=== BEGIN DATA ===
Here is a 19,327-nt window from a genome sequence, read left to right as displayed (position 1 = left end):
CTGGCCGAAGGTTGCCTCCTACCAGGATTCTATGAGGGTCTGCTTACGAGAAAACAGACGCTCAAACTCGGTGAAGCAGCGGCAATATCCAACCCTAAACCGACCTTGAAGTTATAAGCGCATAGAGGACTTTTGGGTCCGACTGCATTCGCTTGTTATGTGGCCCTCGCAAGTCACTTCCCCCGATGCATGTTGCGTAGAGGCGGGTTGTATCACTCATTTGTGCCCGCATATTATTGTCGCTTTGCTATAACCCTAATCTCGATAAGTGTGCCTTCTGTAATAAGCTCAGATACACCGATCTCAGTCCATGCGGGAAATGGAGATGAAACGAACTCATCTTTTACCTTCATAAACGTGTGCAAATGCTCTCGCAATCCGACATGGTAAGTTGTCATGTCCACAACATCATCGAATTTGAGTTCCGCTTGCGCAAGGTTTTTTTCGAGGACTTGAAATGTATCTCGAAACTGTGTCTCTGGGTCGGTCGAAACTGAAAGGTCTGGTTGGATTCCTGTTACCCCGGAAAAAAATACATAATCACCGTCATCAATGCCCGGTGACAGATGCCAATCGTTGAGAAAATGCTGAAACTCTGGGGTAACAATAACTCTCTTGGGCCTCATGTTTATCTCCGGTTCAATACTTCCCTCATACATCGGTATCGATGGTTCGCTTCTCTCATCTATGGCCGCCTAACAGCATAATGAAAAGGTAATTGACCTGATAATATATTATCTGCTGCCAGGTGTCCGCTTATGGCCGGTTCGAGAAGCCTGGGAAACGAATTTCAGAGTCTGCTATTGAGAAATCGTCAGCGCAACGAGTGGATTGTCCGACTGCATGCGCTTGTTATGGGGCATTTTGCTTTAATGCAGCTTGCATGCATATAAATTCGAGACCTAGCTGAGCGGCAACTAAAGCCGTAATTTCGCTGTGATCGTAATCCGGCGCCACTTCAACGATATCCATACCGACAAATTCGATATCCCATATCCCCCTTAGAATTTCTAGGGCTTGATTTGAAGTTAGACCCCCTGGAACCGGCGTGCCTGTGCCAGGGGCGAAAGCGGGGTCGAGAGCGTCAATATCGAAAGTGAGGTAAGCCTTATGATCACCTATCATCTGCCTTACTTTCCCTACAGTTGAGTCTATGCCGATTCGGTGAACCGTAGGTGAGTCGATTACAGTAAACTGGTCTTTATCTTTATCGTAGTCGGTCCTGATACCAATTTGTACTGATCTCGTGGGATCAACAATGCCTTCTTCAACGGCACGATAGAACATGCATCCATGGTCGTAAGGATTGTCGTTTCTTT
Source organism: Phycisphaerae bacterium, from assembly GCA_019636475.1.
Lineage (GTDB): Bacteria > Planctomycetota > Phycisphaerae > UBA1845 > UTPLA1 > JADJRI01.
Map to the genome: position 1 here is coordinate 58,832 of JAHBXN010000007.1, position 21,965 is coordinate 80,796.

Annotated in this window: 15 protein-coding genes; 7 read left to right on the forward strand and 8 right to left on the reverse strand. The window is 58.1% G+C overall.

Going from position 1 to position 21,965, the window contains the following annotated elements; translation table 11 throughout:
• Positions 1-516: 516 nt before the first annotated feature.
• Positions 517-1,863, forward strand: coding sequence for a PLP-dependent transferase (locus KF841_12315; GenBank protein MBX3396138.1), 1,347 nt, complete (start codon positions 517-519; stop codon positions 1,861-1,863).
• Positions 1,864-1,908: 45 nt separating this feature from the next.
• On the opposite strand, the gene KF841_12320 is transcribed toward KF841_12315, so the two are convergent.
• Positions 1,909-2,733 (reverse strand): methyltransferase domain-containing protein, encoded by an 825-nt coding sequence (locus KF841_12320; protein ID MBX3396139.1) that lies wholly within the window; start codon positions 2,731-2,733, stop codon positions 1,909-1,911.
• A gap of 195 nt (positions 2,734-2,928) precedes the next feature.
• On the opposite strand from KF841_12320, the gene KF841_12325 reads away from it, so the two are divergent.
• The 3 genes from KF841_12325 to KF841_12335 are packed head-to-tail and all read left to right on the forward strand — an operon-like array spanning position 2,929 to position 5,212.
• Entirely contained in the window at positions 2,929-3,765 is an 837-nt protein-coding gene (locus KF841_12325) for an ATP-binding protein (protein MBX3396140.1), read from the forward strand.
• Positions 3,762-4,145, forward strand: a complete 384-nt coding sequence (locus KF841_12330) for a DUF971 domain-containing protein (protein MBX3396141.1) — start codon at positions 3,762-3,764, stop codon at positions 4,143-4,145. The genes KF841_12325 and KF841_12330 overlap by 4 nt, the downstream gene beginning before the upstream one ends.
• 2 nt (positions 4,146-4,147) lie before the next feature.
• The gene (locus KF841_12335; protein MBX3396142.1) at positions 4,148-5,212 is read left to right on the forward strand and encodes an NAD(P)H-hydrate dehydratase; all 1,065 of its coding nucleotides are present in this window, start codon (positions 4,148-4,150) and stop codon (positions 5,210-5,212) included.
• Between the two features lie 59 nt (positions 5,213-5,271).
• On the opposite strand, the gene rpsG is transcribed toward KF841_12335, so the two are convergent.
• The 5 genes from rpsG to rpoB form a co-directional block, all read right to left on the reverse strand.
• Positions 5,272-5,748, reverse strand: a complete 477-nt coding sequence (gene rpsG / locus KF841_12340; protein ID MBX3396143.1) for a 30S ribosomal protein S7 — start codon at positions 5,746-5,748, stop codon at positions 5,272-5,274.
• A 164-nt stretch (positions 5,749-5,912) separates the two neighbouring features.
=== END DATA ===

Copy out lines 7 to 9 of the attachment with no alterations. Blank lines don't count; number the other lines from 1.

Going from position 1 to position 21,965, the window contains the following annotated elements; translation table 11 throughout:
• Positions 1-516: 516 nt before the first annotated feature.
• Positions 517-1,863, forward strand: coding sequence for a PLP-dependent transferase (locus KF841_12315; GenBank protein MBX3396138.1), 1,347 nt, complete (start codon positions 517-519; stop codon positions 1,861-1,863).